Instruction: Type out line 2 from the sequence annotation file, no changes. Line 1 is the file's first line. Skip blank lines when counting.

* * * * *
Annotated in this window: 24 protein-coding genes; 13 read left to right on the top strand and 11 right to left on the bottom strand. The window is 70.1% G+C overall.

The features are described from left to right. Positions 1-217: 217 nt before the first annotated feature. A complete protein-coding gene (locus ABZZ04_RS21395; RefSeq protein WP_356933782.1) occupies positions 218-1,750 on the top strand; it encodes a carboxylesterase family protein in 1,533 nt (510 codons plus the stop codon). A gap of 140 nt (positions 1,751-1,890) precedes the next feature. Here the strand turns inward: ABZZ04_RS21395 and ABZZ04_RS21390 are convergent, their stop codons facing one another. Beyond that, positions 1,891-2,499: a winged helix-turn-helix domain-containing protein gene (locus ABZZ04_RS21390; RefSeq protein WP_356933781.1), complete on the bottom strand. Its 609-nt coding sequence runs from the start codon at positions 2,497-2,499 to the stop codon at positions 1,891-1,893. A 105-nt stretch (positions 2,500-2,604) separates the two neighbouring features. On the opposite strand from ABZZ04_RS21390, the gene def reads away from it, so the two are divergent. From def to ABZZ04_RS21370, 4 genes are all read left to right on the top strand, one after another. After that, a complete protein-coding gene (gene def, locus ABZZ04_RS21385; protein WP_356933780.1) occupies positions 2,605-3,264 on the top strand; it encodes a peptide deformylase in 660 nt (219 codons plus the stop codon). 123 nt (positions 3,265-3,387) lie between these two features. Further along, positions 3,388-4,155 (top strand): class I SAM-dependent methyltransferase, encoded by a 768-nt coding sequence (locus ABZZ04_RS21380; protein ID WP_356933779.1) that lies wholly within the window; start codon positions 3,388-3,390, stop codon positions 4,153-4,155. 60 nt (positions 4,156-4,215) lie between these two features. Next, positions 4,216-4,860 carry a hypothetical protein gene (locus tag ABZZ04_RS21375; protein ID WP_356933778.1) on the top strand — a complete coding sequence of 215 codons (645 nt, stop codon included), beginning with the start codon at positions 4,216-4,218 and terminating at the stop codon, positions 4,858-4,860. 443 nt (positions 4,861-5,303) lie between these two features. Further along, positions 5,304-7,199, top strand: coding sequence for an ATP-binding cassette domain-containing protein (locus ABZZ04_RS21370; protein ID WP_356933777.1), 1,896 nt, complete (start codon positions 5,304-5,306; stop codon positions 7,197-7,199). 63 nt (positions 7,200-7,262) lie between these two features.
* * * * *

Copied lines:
The features are described from left to right. Positions 1-217: 217 nt before the first annotated feature. A complete protein-coding gene (locus ABZZ04_RS21395; RefSeq protein WP_356933782.1) occupies positions 218-1,750 on the top strand; it encodes a carboxylesterase family protein in 1,533 nt (510 codons plus the stop codon). A gap of 140 nt (positions 1,751-1,890) precedes the next feature. Here the strand turns inward: ABZZ04_RS21395 and ABZZ04_RS21390 are convergent, their stop codons facing one another. Beyond that, positions 1,891-2,499: a winged helix-turn-helix domain-containing protein gene (locus ABZZ04_RS21390; RefSeq protein WP_356933781.1), complete on the bottom strand. Its 609-nt coding sequence runs from the start codon at positions 2,497-2,499 to the stop codon at positions 1,891-1,893. A 105-nt stretch (positions 2,500-2,604) separates the two neighbouring features. On the opposite strand from ABZZ04_RS21390, the gene def reads away from it, so the two are divergent. From def to ABZZ04_RS21370, 4 genes are all read left to right on the top strand, one after another. After that, a complete protein-coding gene (gene def, locus ABZZ04_RS21385; protein WP_356933780.1) occupies positions 2,605-3,264 on the top strand; it encodes a peptide deformylase in 660 nt (219 codons plus the stop codon). 123 nt (positions 3,265-3,387) lie between these two features. Further along, positions 3,388-4,155 (top strand): class I SAM-dependent methyltransferase, encoded by a 768-nt coding sequence (locus ABZZ04_RS21380; protein ID WP_356933779.1) that lies wholly within the window; start codon positions 3,388-3,390, stop codon positions 4,153-4,155. 60 nt (positions 4,156-4,215) lie between these two features. Next, positions 4,216-4,860 carry a hypothetical protein gene (locus tag ABZZ04_RS21375; protein ID WP_356933778.1) on the top strand — a complete coding sequence of 215 codons (645 nt, stop codon included), beginning with the start codon at positions 4,216-4,218 and terminating at the stop codon, positions 4,858-4,860. 443 nt (positions 4,861-5,303) lie between these two features. Further along, positions 5,304-7,199, top strand: coding sequence for an ATP-binding cassette domain-containing protein (locus ABZZ04_RS21370; protein ID WP_356933777.1), 1,896 nt, complete (start codon positions 5,304-5,306; stop codon positions 7,197-7,199). 63 nt (positions 7,200-7,262) lie between these two features.